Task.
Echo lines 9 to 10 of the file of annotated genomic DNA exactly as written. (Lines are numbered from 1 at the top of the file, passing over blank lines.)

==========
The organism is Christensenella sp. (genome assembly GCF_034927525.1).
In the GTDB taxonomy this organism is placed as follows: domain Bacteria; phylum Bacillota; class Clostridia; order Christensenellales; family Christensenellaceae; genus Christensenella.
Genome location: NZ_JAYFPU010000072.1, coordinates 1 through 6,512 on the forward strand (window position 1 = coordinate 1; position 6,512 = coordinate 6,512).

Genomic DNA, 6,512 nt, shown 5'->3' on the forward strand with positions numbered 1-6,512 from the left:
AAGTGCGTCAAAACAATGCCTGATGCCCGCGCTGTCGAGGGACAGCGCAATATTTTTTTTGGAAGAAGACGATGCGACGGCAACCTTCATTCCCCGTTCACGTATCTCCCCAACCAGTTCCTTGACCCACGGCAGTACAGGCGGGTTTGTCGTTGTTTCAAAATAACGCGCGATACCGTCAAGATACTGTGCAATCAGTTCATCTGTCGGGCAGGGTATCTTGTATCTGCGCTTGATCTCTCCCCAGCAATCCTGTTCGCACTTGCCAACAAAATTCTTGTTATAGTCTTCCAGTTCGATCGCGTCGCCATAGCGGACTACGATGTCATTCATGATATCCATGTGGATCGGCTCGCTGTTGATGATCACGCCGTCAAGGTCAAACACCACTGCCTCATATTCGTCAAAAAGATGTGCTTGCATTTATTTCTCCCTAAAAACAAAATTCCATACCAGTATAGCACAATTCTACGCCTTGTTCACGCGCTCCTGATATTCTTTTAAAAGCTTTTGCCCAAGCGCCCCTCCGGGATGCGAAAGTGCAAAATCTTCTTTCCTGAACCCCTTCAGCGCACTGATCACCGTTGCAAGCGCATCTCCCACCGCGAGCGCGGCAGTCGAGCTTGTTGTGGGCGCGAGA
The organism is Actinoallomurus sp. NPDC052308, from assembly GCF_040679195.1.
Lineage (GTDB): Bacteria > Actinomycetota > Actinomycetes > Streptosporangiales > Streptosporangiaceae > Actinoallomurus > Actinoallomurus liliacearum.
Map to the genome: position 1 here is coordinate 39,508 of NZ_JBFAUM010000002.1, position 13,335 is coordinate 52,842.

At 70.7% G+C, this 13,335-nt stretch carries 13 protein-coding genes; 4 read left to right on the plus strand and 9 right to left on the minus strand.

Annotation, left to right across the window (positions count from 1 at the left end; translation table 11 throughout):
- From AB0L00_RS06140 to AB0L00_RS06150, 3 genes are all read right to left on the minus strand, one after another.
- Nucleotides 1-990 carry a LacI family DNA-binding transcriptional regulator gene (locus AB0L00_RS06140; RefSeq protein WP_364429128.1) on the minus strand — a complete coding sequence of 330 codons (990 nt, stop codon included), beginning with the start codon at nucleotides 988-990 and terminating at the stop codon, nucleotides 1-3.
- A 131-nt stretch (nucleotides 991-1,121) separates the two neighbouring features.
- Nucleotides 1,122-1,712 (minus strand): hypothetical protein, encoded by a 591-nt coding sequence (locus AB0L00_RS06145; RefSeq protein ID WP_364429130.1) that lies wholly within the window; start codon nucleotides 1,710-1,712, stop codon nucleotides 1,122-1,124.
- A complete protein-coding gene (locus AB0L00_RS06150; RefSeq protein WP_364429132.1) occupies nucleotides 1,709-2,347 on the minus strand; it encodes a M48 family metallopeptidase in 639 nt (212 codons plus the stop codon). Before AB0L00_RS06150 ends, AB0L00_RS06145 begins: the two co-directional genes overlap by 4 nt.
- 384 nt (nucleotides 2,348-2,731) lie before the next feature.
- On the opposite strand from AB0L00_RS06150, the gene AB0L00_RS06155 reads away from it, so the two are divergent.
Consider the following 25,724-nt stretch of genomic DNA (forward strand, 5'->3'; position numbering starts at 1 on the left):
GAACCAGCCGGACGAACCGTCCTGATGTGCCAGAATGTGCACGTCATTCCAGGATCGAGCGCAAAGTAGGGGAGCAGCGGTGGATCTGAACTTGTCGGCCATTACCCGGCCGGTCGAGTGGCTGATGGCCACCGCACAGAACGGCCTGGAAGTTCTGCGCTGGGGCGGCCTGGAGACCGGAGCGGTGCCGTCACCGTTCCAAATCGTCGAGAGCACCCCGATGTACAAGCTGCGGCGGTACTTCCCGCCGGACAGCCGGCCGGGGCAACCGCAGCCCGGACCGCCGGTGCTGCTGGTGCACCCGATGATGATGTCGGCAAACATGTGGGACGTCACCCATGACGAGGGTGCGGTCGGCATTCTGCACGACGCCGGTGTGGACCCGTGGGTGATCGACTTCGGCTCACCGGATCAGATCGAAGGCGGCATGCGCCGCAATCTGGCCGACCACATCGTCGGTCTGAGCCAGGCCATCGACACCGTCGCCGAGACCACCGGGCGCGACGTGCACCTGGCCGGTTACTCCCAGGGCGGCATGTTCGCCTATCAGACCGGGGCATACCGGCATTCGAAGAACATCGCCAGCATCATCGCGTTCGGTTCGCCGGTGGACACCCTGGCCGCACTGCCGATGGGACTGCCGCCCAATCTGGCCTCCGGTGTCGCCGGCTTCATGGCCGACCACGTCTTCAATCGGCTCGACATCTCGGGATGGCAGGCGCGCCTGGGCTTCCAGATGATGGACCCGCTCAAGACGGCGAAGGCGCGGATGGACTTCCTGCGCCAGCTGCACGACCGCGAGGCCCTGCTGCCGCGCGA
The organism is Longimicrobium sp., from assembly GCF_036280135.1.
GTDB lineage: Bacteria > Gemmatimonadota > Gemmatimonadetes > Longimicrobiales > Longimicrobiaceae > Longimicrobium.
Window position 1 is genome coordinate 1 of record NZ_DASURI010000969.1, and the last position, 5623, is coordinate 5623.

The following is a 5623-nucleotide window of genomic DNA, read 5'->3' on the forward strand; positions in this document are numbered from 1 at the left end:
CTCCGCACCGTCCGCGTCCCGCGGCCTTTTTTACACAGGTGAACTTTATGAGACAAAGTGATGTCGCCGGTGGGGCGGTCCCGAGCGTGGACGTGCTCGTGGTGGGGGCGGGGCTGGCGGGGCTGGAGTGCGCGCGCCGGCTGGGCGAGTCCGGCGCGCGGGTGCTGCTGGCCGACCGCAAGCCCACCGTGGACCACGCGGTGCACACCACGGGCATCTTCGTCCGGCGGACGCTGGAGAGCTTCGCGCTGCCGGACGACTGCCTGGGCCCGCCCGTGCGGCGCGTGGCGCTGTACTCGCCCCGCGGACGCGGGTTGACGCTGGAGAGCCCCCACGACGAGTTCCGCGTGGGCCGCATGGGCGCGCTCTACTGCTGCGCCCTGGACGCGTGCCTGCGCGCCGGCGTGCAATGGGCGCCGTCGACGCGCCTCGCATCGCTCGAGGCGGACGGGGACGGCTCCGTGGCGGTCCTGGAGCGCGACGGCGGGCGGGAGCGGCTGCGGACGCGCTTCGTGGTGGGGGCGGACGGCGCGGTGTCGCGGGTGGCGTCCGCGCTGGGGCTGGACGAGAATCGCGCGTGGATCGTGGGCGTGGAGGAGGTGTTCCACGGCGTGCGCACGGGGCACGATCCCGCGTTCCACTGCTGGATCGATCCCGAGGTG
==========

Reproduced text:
At 70.7% G+C, this 13,335-nt stretch carries 13 protein-coding genes; 4 read left to right on the plus strand and 9 right to left on the minus strand.

Annotation, left to right across the window (positions count from 1 at the left end; translation table 11 throughout):